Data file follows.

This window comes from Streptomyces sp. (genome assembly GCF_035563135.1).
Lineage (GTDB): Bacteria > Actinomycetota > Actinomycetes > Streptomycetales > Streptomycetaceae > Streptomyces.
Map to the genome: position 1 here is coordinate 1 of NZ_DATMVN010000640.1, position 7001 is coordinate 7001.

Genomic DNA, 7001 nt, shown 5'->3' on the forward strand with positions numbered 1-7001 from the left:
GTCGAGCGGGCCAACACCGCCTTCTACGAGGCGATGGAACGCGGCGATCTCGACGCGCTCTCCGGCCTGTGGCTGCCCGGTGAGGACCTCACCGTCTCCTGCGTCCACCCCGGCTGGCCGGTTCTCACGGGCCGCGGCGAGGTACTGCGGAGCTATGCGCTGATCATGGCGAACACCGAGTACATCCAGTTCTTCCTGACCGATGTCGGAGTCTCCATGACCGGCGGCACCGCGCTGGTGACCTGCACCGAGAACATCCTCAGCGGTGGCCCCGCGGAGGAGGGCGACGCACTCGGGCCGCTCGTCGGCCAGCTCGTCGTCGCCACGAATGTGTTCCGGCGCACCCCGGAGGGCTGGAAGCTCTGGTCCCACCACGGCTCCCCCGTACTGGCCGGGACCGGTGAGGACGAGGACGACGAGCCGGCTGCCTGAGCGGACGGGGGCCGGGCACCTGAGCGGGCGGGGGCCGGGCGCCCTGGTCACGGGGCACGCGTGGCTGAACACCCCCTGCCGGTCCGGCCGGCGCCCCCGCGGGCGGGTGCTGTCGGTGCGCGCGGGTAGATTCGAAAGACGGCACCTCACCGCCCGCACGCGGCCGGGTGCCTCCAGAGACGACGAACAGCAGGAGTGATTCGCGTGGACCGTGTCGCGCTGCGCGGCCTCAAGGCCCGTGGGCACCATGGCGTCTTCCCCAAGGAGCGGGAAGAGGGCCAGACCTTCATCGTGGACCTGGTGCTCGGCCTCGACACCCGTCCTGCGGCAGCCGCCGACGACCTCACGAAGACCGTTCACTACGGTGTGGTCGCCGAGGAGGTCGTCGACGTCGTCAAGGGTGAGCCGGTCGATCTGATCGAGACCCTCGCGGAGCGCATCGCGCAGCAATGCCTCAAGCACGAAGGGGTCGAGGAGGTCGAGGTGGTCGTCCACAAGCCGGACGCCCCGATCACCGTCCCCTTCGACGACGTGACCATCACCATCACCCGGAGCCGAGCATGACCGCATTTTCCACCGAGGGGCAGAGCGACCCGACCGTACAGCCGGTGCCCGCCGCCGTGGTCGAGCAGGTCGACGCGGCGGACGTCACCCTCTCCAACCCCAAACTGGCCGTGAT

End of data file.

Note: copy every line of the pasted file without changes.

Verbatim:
This window comes from Streptomyces sp. (genome assembly GCF_035563135.1).
Lineage (GTDB): Bacteria > Actinomycetota > Actinomycetes > Streptomycetales > Streptomycetaceae > Streptomyces.
Map to the genome: position 1 here is coordinate 1 of NZ_DATMVN010000640.1, position 7001 is coordinate 7001.

Genomic DNA, 7001 nt, shown 5'->3' on the forward strand with positions numbered 1-7001 from the left:
GTCGAGCGGGCCAACACCGCCTTCTACGAGGCGATGGAACGCGGCGATCTCGACGCGCTCTCCGGCCTGTGGCTGCCCGGTGAGGACCTCACCGTCTCCTGCGTCCACCCCGGCTGGCCGGTTCTCACGGGCCGCGGCGAGGTACTGCGGAGCTATGCGCTGATCATGGCGAACACCGAGTACATCCAGTTCTTCCTGACCGATGTCGGAGTCTCCATGACCGGCGGCACCGCGCTGGTGACCTGCACCGAGAACATCCTCAGCGGTGGCCCCGCGGAGGAGGGCGACGCACTCGGGCCGCTCGTCGGCCAGCTCGTCGTCGCCACGAATGTGTTCCGGCGCACCCCGGAGGGCTGGAAGCTCTGGTCCCACCACGGCTCCCCCGTACTGGCCGGGACCGGTGAGGACGAGGACGACGAGCCGGCTGCCTGAGCGGACGGGGGCCGGGCACCTGAGCGGGCGGGGGCCGGGCGCCCTGGTCACGGGGCACGCGTGGCTGAACACCCCCTGCCGGTCCGGCCGGCGCCCCCGCGGGCGGGTGCTGTCGGTGCGCGCGGGTAGATTCGAAAGACGGCACCTCACCGCCCGCACGCGGCCGGGTGCCTCCAGAGACGACGAACAGCAGGAGTGATTCGCGTGGACCGTGTCGCGCTGCGCGGCCTCAAGGCCCGTGGGCACCATGGCGTCTTCCCCAAGGAGCGGGAAGAGGGCCAGACCTTCATCGTGGACCTGGTGCTCGGCCTCGACACCCGTCCTGCGGCAGCCGCCGACGACCTCACGAAGACCGTTCACTACGGTGTGGTCGCCGAGGAGGTCGTCGACGTCGTCAAGGGTGAGCCGGTCGATCTGATCGAGACCCTCGCGGAGCGCATCGCGCAGCAATGCCTCAAGCACGAAGGGGTCGAGGAGGTCGAGGTGGTCGTCCACAAGCCGGACGCCCCGATCACCGTCCCCTTCGACGACGTGACCATCACCATCACCCGGAGCCGAGCATGACCGCATTTTCCACCGAGGGGCAGAGCGACCCGACCGTACAGCCGGTGCCCGCCGCCGTGGTCGAGCAGGTCGACGCGGCGGACGTCACCCTCTCCAACCCCAAACTGGCCGTGAT